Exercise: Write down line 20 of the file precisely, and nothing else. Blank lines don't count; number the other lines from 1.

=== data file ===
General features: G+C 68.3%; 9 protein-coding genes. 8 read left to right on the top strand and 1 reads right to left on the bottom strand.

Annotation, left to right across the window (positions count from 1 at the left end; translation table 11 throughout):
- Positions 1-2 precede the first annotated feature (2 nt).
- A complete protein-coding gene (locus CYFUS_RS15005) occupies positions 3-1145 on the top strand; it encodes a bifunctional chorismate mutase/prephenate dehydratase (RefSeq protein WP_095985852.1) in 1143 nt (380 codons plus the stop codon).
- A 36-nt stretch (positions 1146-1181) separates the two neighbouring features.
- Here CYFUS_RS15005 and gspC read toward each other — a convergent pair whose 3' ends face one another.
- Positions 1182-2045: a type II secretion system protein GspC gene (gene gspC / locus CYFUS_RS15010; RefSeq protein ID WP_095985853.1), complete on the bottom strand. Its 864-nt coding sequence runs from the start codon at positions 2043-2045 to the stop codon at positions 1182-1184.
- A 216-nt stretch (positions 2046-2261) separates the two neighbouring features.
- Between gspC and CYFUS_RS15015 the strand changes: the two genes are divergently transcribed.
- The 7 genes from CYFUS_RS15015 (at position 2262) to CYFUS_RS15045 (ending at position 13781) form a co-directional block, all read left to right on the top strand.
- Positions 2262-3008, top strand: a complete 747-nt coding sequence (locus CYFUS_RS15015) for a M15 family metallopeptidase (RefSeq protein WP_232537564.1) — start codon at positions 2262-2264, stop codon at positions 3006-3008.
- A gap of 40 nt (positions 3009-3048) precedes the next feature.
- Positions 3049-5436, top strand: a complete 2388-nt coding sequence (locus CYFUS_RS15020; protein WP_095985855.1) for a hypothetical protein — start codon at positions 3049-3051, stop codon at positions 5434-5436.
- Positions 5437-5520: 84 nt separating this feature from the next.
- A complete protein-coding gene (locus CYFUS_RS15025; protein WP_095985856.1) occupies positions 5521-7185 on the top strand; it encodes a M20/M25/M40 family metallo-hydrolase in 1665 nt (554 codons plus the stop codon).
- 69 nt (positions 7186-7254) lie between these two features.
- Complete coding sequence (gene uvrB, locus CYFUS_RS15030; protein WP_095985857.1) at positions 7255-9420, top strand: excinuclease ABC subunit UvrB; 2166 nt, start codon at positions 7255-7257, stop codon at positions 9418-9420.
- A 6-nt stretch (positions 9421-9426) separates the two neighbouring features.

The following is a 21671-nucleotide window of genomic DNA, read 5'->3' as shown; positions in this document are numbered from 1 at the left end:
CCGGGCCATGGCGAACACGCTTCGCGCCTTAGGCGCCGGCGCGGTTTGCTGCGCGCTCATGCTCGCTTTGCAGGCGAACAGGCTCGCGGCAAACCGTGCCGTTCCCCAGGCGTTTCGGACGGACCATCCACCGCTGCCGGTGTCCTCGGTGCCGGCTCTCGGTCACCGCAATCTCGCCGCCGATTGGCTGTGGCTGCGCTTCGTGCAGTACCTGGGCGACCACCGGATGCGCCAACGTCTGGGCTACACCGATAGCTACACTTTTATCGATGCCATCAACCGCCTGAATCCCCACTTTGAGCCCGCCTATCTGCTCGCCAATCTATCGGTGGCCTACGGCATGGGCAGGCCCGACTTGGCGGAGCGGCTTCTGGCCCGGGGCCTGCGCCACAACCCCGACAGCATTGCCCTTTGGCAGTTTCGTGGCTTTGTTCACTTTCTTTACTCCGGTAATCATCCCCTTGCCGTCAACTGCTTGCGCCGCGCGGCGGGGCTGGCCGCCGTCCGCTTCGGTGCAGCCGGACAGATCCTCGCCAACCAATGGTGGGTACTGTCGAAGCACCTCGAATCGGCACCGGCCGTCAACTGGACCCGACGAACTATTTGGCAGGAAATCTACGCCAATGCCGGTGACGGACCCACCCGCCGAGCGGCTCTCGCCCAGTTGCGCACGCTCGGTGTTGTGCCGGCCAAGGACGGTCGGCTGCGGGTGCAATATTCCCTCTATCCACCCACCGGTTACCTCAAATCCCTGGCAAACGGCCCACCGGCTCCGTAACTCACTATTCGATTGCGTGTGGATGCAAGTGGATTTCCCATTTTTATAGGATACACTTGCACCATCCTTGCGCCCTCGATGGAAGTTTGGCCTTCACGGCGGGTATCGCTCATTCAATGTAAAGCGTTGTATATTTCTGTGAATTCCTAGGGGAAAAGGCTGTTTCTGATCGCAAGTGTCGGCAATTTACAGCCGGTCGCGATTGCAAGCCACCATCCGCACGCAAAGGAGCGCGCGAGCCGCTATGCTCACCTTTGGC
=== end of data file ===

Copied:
CCGGGCCATGGCGAACACGCTTCGCGCCTTAGGCGCCGGCGCGGTTTGCTGCGCGCTCATGCTCGCTTTGCAGGCGAACAGGCTCGCGGCAAACCGTGCCGTTCCCCAGGCGTTTCGGACGGACCATCCACCGCTGCCGGTGTCCTCGGTGCCGGCTCTCGGTCACCGCAATCTCGCCGCCGATTGGCTGTGGCTGCGCTTCGTGCAGTACCTGGGCGACCACCGGATGCGCCAACGTCTGGGCTACACCGATAGCTACACTTTTATCGATGCCATCAACCGCCTGAATCCCCACTTTGAGCCCGCCTATCTGCTCGCCAATCTATCGGTGGCCTACGGCATGGGCAGGCCCGACTTGGCGGAGCGGCTTCTGGCCCGGGGCCTGCGCCACAACCCCGACAGCATTGCCCTTTGGCAGTTTCGTGGCTTTGTTCACTTTCTTTACTCCGGTAATCATCCCCTTGCCGTCAACTGCTTGCGCCGCGCGGCGGGGCTGGCCGCCGTCCGCTTCGGTGCAGCCGGACAGATCCTCGCCAACCAATGGTGGGTACTGTCGAAGCACCTCGAATCGGCACCGGCCGTCAACTGGACCCGACGAACTATTTGGCAGGAAATCTACGCCAATGCCGGTGACGGACCCACCCGCCGAGCGGCTCTCGCCCAGTTGCGCACGCTCGGTGTTGTGCCGGCCAAGGACGGTCGGCTGCGGGTGCAATATTCCCTCTATCCACCCACCGGTTACCTCAAATCCCTGGCAAACGGCCCACCGGCTCCGTAACTCACTATTCGATTGCGTGTGGATGCAAGTGGATTTCCCATTTTTATAGGATACACTTGCACCATCCTTGCGCCCTCGATGGAAGTTTGGCCTTCACGGCGGGTATCGCTCATTCAATGTAAAGCGTTGTATATTTCTGTGAATTCCTAGGGGAAAAGGCTGTTTCTGATCGCAAGTGTCGGCAATTTACAGCCGGTCGCGATTGCAAGCCACCATCCGCACGCAAAGGAGCGCGCGAGCCGCTATGCTCACCTTTGGC